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Anna Landon Langdon


Other Name:
Anna Elizabeth Landon
Gender:
Female
Born:
July 10, 1804
Died:
May 31, 1862
Home Town:
Litchfield, CT
Marriage(s):
Benjamin Franklin Langdon (unknown)
Biographical Notes:
Anna Landon Langdon, born July 10, 1804, was the daughter of John Russel Landon and his wife. In 1814 Anna began her five years of study at Sarah Pierce's Female Academy in her hometown of Litchfield, Connecticut. After the death of her sister Caroline in 1837 she later married Benjamin Franklin Langdon, a former Litchfield Law School student, and widower of Caroline. During their marriage Benjamin worked as a lawyer and politician, and he and Anna had two children. Anna passed away on May 31, 1862.
Quotes:
On August 7, 1826, after visiting Mary Peck, who was to be married in the fall, Ann Elizabeth Landon and Charlotte [Landon] Livingston wrote to Mary F. Beecher:

“Mansfield has been sick with a fever but is recovering fast.”

On August 7, 1826, after visiting Mary Peck, who was to be married in the fall, Ann Elizabeth Landon and Charlotte [Landon] Livingston wrote to Mary F. Beecher:

“Mansfield has been sick with a fever but is recovering fast.”

In that same letter, they wrote of Elizabeth Wolcott's (upcoming?) marriage to John P. Jackson:

“Jackson has been on with his mother to see Betsey and of course there was much palaver among the Wolcotts.”

Helen D. Perkins Collection Stowe-Day
Additional Notes:
Anna's maternal grandfather was Rev. Judah Champion, minister of Litchfield Congregational Church during the Revolutionary War.

Education
Years at LFA:
1814-1819


help The Citation of Attendance provides primary source documentation of the student’s attendance at the Litchfield Female Academy and/or the Litchfield Law School. If a citation is absent, the student is thought to have attended but currently lacks primary source confirmation.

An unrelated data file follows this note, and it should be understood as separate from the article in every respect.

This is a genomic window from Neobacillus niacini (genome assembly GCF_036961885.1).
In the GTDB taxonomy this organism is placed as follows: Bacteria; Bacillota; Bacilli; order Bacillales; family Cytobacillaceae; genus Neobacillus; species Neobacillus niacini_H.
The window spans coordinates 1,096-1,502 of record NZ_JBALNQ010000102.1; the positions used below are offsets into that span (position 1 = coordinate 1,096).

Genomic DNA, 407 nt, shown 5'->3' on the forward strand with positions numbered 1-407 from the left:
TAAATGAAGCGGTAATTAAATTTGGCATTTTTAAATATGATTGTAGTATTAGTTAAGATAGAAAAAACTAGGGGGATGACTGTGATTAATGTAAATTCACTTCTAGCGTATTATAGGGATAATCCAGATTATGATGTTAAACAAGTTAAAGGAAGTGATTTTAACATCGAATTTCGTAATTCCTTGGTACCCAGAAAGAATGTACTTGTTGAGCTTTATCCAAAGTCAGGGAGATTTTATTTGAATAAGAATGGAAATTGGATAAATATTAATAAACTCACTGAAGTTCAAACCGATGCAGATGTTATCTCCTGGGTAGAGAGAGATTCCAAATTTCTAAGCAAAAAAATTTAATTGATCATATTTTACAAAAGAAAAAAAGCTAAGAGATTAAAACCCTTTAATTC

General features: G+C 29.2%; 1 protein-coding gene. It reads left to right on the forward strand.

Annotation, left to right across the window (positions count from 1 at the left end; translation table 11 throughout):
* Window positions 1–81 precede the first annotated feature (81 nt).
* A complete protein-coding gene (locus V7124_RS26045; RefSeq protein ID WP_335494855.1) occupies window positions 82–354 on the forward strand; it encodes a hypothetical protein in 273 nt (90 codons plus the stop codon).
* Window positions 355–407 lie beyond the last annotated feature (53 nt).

Records for the schools were sporadic, especially in the formative years of both institutions. If instructors kept comprehensive records for the Litchfield Female Academy or the Litchfield Law School, they do not survive. Researchers and staff have identified students through letters, diaries, family histories and genealogies, and town histories as well as catalogues of students printed in various years. Art and needlework have provided further identification of Female Academy Students, and Litchfield County Bar records document a number of Law School students. The history of both schools and the identification of the students who attended them owe credit to the early 20th century research and documentation efforts of Emily Noyes Vanderpoel and Samuel Fisher, and the late 20th century research and documentation efforts of Lynne Templeton Brickley and the Litchfield Historical Society staff.
CITATION OF ATTENDANCE:
"Catalogue of the Ladies Academy in Litchfield" 1818 by J.A. Shepard (Litchfield Female Academy - Litchfield Female Academy collection).

"Rules for the School and Family" and Names of the Young Ladies belonging to Miss Pierce's School in the Summer of 1814 (Litchfield Historical Society - Litchfield Female Academy collection).

1816 Litchfield Female Academy Catalog (Vanderpoel, Emily Noyes. Chronicles of A Pioneer School From 1792 to 1833. Cambridge, MA: The University Press, 1903).

1817 Litchfield Female Academy Winter Session Catalogue (Vanderpoel, Emily Noyes. More Chronicles of A Pioneer School From 1792 to 1833. Cambridge, MA: The University Press, 1927).

1819 Litchfield Female Academy Summer Session Catalogue (Vanderpoel, Emily Noyes. ...
[more]
Secondary Sources:
Orville, James. Landon Genealogy. NY: Clark Boardman Co., Ltd., 1928.

Trowbridge, Francis Bacon. The Champion Genealogy. New Haven: Printed For The Author, 1891.

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